Title: Six of Crows
Author: Leigh Bardugo
Publisher: Henry Holt and Company
Published: September 29th, 2015
Genre: Fantasy – Young Adult
Six of Crows is the first book in the Six of Crows duology by Leigh Bardugo. It takes place in the same fantasy world as Leigh’s other books, The Grisha Trilogy. It follows Kaz Brekker, a well known thief/mastermind, who is propositioned to take on this deadly and impossible heist. If he can pull it off he will be handsomely rewarded. He assembles a crew of misfits and they get to work. If that’s got you interested, I recommend checking out the full synopsis here, because it does a better job at describing everything than me.
Okay so I have a lot of mixed feelings about this book. Originally, I picked this book up because I was on the hunt for a heist novel. I love reading about thieves and impossible heists. It then moved up high on my TBR list because of all of the hype surrounding it. I saw a lot of people on BookTube talking about the duology and it’s gotten so many rave reviews. Needless to say I was extremely excited to read it and had built up some pretty high expectations. For the most part the book delivered, but I was let down by a few aspects.
First things first, I absolutely LOVED the characters. This book features an ensemble cast of six diverse characters that are so well developed. They each come from different backgrounds, have their own personality, and feel like real people. I really like that the characters are sort of morally ambiguous and found them super interesting. The story is told in third person but each chapter focuses on one character’s perspective. It switches from chapter to chapter. Hopefully that made sense. This format not only allows us to see the action from different points of view but it also allows for so much character development. By the end of it you feel like you really know each character.
Jesper was easily my favorite character because of his humor. However, I also loved the two female members of the our team. Nina and Inej are so strong female, but also loved the compassionate sides to their characters. Also, I was a big fan of their friendship and loved that Leigh showcased it! Female friendship does not always get a lot of love in YA because usually it’s all about the guy. In general, Leigh does a great job at showing not only romantic relationships but platonic ones as well.
In terms of characters, the only thing I was a little disappointed by was the fact that all of Kaz’s crew gets POV chapters except for one (Wylan). After getting so much background and information on the other five characters, I missed not hearing more on his. While we do eventually learn more about his past, I felt he deserved at least one chapter in his perspective. I get that he’s not as important as the other five and that balancing all of these characters is hard, but still!
Another thing that I loved was Leigh’s writing style. Even though there is a lot of dark themes and elements in Six of Crows, there is also a lot of comedy. One thing I absolutely loved was the zingers, and one liners. The comedic timing was always spot on and had me actually laughing out loud as I was reading. Leigh’s humor is excellent and further brings you into the story. She is also an expert and developing her characters. Each definitely has their own voice and it is reflected in the POV chapters. What I didn’t love so much was the overall structure of the book’s plot.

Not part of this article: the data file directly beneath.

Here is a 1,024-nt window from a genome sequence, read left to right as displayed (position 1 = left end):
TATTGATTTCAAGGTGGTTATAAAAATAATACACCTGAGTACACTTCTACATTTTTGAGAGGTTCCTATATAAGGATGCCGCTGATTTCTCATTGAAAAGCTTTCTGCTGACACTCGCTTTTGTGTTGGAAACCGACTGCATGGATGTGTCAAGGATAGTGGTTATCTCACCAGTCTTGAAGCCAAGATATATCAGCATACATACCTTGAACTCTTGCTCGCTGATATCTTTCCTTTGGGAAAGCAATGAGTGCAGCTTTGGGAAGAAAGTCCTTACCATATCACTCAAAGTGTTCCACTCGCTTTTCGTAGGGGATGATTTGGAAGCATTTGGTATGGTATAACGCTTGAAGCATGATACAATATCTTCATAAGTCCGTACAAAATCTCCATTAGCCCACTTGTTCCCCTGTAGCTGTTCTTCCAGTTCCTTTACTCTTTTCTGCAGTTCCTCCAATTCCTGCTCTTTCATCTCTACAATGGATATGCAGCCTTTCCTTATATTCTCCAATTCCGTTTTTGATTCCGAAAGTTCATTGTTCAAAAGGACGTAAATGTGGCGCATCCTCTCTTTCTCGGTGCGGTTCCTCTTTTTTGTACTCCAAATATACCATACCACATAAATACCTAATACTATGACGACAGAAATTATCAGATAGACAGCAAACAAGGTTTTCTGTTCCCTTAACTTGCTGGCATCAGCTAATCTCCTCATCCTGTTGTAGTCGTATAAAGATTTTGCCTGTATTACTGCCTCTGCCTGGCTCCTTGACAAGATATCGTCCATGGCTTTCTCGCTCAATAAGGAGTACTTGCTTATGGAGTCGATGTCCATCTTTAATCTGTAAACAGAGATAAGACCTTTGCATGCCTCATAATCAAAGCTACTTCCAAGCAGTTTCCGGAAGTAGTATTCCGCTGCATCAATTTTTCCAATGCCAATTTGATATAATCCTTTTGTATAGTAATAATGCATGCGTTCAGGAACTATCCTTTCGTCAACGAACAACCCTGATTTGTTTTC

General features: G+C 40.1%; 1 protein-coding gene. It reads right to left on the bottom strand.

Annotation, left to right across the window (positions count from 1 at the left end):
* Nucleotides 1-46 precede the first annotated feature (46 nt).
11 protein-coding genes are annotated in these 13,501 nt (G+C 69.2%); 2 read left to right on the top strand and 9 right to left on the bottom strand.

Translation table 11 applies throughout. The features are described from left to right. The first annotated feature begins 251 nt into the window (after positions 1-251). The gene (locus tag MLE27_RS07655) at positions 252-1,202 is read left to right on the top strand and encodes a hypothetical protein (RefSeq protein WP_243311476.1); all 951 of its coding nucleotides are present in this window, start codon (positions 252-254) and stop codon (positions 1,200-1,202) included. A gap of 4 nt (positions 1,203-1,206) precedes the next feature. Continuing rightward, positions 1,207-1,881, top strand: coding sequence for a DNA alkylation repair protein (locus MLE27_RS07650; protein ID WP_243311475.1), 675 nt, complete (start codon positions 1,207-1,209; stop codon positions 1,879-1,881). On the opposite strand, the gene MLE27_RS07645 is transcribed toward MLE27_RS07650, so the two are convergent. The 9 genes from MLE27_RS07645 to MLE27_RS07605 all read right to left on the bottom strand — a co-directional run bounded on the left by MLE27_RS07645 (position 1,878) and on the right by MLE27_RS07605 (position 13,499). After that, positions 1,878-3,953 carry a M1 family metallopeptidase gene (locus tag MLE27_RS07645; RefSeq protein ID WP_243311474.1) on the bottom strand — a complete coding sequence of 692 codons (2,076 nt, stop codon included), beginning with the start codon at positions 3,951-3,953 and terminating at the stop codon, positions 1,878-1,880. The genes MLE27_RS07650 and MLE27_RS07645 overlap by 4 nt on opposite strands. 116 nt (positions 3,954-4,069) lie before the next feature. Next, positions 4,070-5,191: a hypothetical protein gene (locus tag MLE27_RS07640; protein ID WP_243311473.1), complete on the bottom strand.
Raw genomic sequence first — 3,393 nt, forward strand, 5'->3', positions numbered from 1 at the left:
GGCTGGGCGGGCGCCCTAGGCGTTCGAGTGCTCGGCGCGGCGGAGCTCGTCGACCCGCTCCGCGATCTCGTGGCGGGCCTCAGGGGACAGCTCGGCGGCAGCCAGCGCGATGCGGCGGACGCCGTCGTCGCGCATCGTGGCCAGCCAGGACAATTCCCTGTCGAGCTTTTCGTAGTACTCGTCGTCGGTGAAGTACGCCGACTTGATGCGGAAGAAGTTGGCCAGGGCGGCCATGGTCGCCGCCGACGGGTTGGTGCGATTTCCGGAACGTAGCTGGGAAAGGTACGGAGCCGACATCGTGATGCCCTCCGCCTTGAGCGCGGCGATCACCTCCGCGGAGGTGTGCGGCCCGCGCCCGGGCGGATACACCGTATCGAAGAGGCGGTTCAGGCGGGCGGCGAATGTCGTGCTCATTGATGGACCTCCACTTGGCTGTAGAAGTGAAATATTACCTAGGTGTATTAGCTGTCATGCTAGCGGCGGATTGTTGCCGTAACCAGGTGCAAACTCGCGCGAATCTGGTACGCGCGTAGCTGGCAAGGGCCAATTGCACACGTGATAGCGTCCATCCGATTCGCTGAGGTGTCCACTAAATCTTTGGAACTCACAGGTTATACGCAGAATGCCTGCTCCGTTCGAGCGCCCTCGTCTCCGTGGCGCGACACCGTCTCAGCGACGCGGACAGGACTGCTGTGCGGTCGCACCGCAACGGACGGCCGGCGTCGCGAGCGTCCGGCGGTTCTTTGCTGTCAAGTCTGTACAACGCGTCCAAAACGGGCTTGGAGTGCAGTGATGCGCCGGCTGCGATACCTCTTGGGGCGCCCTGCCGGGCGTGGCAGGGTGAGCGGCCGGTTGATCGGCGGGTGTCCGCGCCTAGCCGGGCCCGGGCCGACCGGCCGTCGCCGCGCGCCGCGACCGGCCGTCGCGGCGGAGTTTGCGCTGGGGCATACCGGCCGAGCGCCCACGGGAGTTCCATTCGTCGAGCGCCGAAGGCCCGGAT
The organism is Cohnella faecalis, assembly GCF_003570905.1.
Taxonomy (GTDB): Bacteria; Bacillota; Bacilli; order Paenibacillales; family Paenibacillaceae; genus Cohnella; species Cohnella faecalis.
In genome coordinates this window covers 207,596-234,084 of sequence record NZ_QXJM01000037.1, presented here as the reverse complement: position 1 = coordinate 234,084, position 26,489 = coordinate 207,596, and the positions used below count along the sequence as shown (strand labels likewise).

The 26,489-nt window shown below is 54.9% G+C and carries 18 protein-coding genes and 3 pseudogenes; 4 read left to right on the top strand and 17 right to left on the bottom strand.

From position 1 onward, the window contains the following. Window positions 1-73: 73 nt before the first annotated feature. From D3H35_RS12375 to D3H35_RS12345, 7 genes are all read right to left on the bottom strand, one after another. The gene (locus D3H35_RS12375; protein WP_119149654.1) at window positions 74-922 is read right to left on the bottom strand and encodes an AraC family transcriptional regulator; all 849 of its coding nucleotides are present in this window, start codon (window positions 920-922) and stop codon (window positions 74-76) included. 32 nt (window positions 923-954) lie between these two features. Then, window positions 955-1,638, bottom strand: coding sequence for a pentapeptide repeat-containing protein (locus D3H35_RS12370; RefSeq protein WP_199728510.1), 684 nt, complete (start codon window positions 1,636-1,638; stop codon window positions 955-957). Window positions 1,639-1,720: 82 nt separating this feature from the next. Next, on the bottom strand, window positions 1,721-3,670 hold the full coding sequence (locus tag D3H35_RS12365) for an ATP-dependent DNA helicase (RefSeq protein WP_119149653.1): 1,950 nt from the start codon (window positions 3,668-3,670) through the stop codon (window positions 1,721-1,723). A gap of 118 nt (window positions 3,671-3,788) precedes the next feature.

As I said previously, I picked up this book specifically because it was a heist novel. However, as I got half way through the book I was not loving it as much as I thought I would. After finishing it I came to the conclusion that I did not like the way she structured the heist.
Yes, we had our team, our leader, our impossible task, our motivation (which we get in detail from most of our team), and our plan. The middle dragged and completely sucked out all of the tension that was previously built. This is the type of heist novel where the plan is laid out and then things start going wrong. However, the amount of time that passes between when the plan is laid out and things start going wrong was too long. It felt book ended in a way because the first and last third were excellent. I get that Leigh was trying to use the middle to develop our characters and the political intrigue with flashbacks, but it just did not work for me. Once you make it past the middle the story picks up, the heist is cool, and the ending is crazy! I was disappointed because I was expecting an excellent heist story line all the way around.
I wanted a heist novel and I got a story about a well developed team of characters trying to get rich and work through the politics of this world. Don’t get me wrong, I definitely enjoyed reading it but it did not deliver the epic heist story I wanted. That being said I absolutely loved each of the characters and am excited to see what happens next. I have a feeling I will end up liking the sequel more just because I am going in with fewer expectations. If you like character driven stories, I definitely recommend giving this one a go.